Offering him her most agreeable smile, she stilled her hands in her lap and began again. “As you know, a nursing mother needs at least two thousand calories a day. What are your plans to see that my sister receives the nourishment she needs?”
“We have a set meal plan for the mothers in the maternity ward.” Dr. Brooks turned the handle on the pitcher so it faced the right, as it had when she’d arrived.
Charlotte cocked her head to the side. “Which consists of what?”
“It consists of regular, nutritious meals that are easy for new mothers to digest and for the nursing staff to prepare.”
“But I noticed today my sister was served cauliflower. Surely you of all people realize cauliflower can make a nursing baby gassy?”
“Is that why you were late?” He leaned forward. “Were you giving my nurses a difficult time about the meal?”
“No, of course not.” Anger simmered inside her. How dare he accuse her of impropriety when it was
nurses who were in error? Charlotte squared her shoulders. “For your information, I said nothing to them, although I was sorely tempted. However, they do need to be educated. That would be your job, Dr. Brooks, would it not?”
Irritation flashed across his face. “Did you come here to insult me or discuss your sister’s care, Miss Gregory?”
“I’m simply trying to make you see the need for proper nutrition for all the mothers in the hospital’s care.” She locked her gaze on his, then after a few seconds dropped it to the list in her lap. There was no way she was leaving until she knew Hannah would have everything she needed. As she read the items from her list, she ticked off each one on her fingers. “Will Hannah receive fresh fruit every day? Milk? Vegetables?”
“I can assure you her needs will be met.” His words came out clipped, and he pushed back from the desk, apparently signaling their time was nearing an end.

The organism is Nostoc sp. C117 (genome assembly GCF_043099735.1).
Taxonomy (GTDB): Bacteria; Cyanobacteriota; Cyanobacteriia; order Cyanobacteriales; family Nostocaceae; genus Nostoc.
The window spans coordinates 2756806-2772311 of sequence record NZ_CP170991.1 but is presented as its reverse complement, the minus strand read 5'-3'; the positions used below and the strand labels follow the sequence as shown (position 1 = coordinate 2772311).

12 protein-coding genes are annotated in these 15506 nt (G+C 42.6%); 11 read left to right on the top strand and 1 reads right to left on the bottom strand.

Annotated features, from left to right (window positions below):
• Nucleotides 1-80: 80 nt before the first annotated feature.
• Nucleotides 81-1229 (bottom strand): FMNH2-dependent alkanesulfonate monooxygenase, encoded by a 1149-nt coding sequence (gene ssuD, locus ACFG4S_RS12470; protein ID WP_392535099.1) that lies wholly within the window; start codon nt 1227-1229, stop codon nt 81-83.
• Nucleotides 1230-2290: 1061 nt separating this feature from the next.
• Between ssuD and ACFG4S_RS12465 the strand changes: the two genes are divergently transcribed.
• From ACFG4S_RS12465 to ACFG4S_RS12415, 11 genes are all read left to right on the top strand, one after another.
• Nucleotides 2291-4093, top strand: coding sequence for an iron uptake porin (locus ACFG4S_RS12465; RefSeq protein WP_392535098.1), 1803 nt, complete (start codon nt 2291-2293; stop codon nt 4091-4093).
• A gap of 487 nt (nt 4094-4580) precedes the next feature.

“If you don’t mind, I’d like some details. For example, how many grams of proteids are provided?” She looked up from her list to see Dr. Brooks scowling. “And are the mothers always served on the chipped enamelware I saw?”
Dr. Brooks rose to his feet, his lips pressed together in a thin line. “Miss Gregory, I’m afraid we don’t have the money to serve the ladies on fine china. Any surplus we have tends to go for real needs—people without resources to pay, like orphaned children.”
Charlotte’s cheeks burned. “I know it’s vital for the hospital to care for orphans, but these things are important too. If the ill and convalescent aren’t well nourished, they won’t recover.”
He pressed his fists onto the desk blotter and leaned toward her. “We have the lowest mortality rate in the city—despite our chipped enamelware.”
She stood and leaned on the desk too, displacing the inkwell. “But some people still die, and they might not if their nutritional needs were met by a caring medical staff.”
“Miss Gregory.” He put the inkwell back in place, but his jaw remained clenched tight. “Your time here is up.”
The glass. The pitcher. The inkwell. Charlotte’s breath caught as the pieces of the puzzle fell into place. “I see the problem now. You like everything to be in order, and I’m messing that up.” She folded her list and slipped it back into the pocket of her skirt.
“Well, you’d better get used to things getting messy, because when I’m cooking something up, that’s bound to happen.”